Not far from Virovitica, on the eastern slopes of Bilogora, lies the Municipality of Špišić Bukovica. From the wooded slopes of Bilogora across the flatland to the river Drava, with the richness of wildlife this region has all the prerequisites for hunting and rural tourism. Top excursion destination Kinkovo offers every visitor the peace of Slavonian forest, and the hunters have a rich range of game catches. The past Špišić Bukovica is preserved in a museum located in the premises of its Municipality, which is available to the visitors at all times. The spirit of tradition is also reflected in the traditional Ivanjski krjesovi that fall every year before Ivanja (Feast of St. John 24.06) in the famous park Čimen. But this is also the are of many culinary traditions, especially in Easter.
The traditional link between certain types of food and holidays is deeply in folk customs. It is difficult to imagine Christmas without roast meat or Easter without ham, eggs and horseradish. This link was even stronger before, that is, there was a symbolic level on which a deeper meaning was associated with food. On weekdays, people took humbler meals, sometimes only to take the edge off hunger. This means that there was an obvious distinction between everyday and holiday dishes. Dietary habits change as lifestyle changes. Although better material life conditions have changed traditional menus, old dishes evocative of times past are still prepared on holidays, gathering the family around the table.
Lent was a time of privation because the supplies were exhausted and some food had to be saved for Easter. Good Friday was a great fast-day. Lenten puddings were baked and eaten with a glass of good brandy. Holy Saturday was marked by preparations for Easter; baking leavened-dough rolls, cooking ham and eggs. The yeast for the leavened roll would be mixed on the evening before with flour, water and sugar. In the morning, the yeast would be kneaded with flour, lukewarm milk and some salt. If it was available, an egg would be added as well. This was characteristic only for a holiday, Easter in this case, because eggs were usually sold. The leavened dough roll was filled with cheese, walnuts and poppy seeds crushed in the mortar. After World War II, chocolate and cocoa became available and were used, mixed with flour and milk, to fill the rolls.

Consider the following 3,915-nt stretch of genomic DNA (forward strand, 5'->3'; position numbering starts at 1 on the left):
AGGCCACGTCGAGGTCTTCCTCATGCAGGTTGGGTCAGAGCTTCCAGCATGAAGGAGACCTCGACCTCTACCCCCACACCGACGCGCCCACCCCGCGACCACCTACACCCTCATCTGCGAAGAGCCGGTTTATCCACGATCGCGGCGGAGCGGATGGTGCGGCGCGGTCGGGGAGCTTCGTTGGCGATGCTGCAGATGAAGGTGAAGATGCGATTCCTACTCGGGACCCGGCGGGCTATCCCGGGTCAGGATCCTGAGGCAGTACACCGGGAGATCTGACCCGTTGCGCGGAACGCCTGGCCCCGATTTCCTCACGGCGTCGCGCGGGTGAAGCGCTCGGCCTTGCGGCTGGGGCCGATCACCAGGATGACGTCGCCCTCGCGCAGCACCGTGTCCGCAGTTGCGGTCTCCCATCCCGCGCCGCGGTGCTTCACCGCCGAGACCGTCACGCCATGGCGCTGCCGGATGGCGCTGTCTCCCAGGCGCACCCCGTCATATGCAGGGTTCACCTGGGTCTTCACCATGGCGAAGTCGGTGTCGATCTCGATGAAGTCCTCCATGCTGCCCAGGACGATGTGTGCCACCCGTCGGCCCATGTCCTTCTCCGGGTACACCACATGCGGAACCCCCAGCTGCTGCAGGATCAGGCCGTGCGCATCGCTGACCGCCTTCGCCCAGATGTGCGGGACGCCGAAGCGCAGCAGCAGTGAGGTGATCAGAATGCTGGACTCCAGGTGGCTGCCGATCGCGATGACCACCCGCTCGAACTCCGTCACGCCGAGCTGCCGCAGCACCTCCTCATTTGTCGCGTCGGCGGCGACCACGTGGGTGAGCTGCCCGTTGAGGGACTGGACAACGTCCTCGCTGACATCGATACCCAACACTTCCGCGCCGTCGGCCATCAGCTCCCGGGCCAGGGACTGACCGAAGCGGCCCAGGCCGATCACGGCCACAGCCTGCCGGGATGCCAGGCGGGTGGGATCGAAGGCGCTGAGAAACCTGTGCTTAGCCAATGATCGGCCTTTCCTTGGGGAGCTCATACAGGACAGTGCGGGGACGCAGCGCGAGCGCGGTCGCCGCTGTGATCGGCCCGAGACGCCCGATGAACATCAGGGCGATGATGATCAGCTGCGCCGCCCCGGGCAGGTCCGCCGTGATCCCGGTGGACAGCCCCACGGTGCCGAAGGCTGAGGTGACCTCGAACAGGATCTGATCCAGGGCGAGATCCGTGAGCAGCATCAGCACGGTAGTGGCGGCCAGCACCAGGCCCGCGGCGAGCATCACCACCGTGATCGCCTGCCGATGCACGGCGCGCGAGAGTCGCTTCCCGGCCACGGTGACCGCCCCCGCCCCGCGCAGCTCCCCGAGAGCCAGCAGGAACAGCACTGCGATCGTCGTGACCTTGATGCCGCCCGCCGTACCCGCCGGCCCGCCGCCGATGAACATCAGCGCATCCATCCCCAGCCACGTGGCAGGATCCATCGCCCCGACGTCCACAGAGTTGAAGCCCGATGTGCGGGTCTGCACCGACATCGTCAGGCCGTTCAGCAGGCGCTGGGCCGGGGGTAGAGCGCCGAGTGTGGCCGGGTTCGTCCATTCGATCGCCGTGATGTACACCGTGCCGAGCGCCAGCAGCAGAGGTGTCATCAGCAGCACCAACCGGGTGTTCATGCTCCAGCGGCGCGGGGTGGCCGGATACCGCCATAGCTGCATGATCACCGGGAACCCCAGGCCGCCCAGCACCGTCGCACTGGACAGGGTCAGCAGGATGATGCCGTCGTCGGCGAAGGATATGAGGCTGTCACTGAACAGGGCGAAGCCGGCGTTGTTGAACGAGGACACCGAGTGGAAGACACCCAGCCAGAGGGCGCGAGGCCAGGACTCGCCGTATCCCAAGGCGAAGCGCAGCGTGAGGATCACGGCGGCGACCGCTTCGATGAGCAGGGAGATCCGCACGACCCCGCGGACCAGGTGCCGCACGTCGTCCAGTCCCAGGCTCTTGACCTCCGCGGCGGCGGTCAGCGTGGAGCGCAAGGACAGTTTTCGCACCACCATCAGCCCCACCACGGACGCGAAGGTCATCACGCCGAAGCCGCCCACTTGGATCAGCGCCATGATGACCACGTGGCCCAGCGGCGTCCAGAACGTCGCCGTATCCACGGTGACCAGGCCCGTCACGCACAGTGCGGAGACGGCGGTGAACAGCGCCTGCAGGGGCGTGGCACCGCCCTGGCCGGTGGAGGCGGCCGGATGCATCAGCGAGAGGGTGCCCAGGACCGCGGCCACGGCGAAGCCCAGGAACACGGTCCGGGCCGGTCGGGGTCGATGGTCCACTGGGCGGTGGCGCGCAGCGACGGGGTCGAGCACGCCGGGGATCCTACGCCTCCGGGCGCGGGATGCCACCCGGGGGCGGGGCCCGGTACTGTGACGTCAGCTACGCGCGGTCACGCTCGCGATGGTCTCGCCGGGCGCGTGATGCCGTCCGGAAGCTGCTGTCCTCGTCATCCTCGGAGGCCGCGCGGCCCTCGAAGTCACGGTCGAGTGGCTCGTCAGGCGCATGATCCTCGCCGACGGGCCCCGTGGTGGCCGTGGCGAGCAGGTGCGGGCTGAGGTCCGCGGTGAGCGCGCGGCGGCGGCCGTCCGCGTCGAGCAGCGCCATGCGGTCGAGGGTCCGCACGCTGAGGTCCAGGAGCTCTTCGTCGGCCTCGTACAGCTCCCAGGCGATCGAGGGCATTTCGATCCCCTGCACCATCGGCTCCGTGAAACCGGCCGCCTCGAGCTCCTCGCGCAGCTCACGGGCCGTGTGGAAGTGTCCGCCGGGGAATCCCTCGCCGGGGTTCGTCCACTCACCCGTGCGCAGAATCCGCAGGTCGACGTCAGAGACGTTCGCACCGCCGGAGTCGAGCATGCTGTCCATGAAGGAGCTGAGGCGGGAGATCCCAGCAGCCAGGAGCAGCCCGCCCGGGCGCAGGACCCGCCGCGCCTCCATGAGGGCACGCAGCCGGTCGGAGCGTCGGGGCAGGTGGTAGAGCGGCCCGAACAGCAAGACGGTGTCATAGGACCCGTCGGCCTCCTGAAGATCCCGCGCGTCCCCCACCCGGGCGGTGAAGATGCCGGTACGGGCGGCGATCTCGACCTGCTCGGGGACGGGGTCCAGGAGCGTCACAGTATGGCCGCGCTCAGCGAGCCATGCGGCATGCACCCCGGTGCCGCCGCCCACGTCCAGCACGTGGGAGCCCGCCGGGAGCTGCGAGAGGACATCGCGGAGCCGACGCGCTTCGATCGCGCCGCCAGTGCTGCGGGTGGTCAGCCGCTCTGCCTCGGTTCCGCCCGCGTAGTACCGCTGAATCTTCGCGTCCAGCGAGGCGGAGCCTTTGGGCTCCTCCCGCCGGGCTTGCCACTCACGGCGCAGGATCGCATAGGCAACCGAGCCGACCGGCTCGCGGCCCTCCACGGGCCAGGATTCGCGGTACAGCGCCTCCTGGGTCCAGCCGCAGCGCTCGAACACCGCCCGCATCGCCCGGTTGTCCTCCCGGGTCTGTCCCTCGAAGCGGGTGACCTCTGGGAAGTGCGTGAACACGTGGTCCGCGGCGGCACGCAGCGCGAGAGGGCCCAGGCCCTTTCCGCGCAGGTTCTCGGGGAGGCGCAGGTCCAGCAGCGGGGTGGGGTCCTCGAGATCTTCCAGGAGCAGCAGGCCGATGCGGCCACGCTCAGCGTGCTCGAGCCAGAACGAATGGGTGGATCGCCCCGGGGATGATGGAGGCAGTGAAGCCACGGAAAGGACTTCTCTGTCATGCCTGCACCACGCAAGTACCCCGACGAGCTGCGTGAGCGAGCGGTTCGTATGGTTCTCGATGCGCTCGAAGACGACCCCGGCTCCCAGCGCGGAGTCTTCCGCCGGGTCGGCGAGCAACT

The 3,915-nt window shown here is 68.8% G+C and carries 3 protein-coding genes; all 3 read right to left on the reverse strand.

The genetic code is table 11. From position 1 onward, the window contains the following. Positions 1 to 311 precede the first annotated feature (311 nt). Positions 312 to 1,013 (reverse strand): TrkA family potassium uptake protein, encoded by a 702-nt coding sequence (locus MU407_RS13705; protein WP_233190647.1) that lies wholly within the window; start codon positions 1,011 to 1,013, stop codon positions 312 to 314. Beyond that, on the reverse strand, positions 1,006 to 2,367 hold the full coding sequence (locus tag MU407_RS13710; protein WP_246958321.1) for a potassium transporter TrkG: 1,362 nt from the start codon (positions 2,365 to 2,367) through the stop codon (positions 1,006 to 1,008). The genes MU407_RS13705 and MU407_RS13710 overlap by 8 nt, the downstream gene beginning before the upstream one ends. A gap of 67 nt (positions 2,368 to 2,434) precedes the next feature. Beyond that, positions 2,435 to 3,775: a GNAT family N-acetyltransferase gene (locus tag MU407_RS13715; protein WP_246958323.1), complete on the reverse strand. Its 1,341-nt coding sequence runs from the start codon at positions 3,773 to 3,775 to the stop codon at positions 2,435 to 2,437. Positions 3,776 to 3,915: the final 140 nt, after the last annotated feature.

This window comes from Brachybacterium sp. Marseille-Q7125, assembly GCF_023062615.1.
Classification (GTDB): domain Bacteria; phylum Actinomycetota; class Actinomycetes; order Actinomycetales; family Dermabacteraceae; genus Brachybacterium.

The fasting ended with the partaking of the Easter meal. In the morning, women would fill a basket with boiled eggs, ham and cakes and take it to the church for the blessing (posvećenje). By partaking of this food, the blessing would be transferred to all household members. In Špišić Bukovica, ham, eggs, salt, bread, leavened roll, Easter leavened form cake (kovrtanj) and the indispensable horseradish were taken to the church. On their way back home, women would race to arrive home first. It was believed that the fastest woman will have the most diligent farm labourers and the fastest harvest. When the blessed food was brought home, the people first lit a candle on the Easter cake and ate the horseradish “for health”.
In times of great privation, food meant literally life, which is why it was highly regarded and imbued with symbolic and allegoric meanings. In contemporary times of overabundance, these meanings are lost. We no longer depend on the seasons, because almost all foodstuffs are obtainable at any time. What remains, therefore, is only the traditional link between food and holidays, which is observed out of sentimental reasons, respect for tradition or out of habit.
The text is part of the article “Holiday and Everyday Dishes of the Virovitica Region” by Zrinka Studen from the Virovitica Town Museum